How do you explain to kids that certain things are girl / boy things?

(167 Posts)
BabyRuSh Fri 01-Mar-13 17:39:31

Sorry if its a dumb question. We were picking out shoes for ds recently (2y) and he kept pointing at pink ballet pump shoes in the catalogues. I didn't know how to say that those designs were for girls. Is there a nice way to explain this?? I have no issue with him playing with pink toys as i believe toys are gender neutral, and am a bit stumped as to how I explain that he can't wear certain things because he's a boy!

Spero Sun 03-Mar-13 13:36:52

I have read it all, and that is the message I am getting. You are getting a different one, that's super, that is what discourse is all about surely?

I remember a care case I did once where the baby was in foster care before her parents killed her through combination of neglect and rampant drug use. I had to spend an hour trying to calm down my parent client - time we didn't really have to waste given the enormity of the mountain he had to climb to prove his fitness to parent.

Why was he so cross? Because at supervised contact the day before his baby girl had arrived in a blue onsie. According to him this was abuse. Why wasn't she in the pink vests etc, etc.

Maybe that was just his way of thing to deflect from the much more serious issues with which he had to contend. But sadly I think there are a lot of people out there with this bonkers world view.

They really need to know their history. In Victorian times PINK was the favoured colour for boys as it was seen as a 'strong' colour. I think the switch in perception came after WW2 when the Nazis designated pink triangles to homosexual men in the death camps.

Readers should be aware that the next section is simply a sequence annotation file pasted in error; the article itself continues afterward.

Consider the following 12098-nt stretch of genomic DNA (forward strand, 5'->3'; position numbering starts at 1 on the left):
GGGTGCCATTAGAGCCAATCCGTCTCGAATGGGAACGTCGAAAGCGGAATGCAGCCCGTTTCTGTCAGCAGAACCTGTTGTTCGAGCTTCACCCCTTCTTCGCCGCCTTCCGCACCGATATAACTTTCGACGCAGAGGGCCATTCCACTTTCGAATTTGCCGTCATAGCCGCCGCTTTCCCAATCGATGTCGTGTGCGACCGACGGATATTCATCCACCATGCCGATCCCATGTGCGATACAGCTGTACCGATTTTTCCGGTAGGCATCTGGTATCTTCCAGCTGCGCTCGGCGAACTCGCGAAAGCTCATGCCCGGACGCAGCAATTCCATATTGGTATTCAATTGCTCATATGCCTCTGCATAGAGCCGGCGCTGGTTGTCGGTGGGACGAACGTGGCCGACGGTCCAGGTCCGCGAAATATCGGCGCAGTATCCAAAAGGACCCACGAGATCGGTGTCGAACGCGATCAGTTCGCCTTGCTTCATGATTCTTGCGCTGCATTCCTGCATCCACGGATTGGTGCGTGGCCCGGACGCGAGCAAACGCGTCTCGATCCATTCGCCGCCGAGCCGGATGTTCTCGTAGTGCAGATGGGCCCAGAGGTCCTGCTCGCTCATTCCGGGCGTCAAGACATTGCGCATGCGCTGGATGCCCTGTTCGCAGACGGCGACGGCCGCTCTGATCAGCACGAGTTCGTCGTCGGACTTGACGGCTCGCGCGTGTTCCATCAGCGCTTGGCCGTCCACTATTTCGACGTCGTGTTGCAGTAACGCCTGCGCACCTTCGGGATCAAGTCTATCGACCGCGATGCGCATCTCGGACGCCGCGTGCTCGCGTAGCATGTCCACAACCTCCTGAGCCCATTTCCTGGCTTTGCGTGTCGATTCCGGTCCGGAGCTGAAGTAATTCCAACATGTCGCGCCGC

What I object to is people being put into boxes for utterly illogical irrelevant reasons.

Spero Sun 03-Mar-13 13:40:19

And 5madthngs, I think your son sounds amazing and will no doubt go on to achieve great things in adulthood. He clearly isn't deflected by the small minded, who must live their lives constantly on the look out for other people commenting. How exhausting that must be.

bigTillyMint Sun 03-Mar-13 13:51:28

5madthings, no one ever made nasty comments, in fact he made many people smile a lotsmile

fouranddone Sun 03-Mar-13 13:57:51

Teajunky understands perfectly!!

5madthings Sun 03-Mar-13 14:09:55

Thanks spero I think he is pretty cool tho a whingy beast at times!

bigtilly that is exactly the reaction I have always had.

I have discussed this with another friend and our conclusion was feel sad for people who live somewhere that people would comment negatively or be mean to a CHILD wearing something slightly out of the norm. I regularly see kids in all sorts of funny outfits, it makes me smile and nothing more. There is a girl who comes to toddlers who has a very particular sense of her own style, her mum half despairs and half laughs, is is her fourth child and she is well aware some battles are not worth fighting so she makes sure she is warm enough and lets her wear her madly clashing combinations smile

This all came up on a thread I did about ds3 and if I should buy him anew fairy dress etc as he had outgrown his other one, people seemed to think I must live somewhere odd becausehe isnt bullied/picked on for his dress sense. I think its sad that so many assume a child will automatically be picked on etc. That isnt my experience and when the IDD situation has arrisen ds3 has dealt with it. I will help give my children tactics to deal with bullying or name calling etc and step in when necessary. I won't stop therm doing something 'in case' they get bullied. I don't think 'conforming' to avoid bullying is the right path to take and sends the wrong message to a child, that they are doing something 'wrong' when they aren't!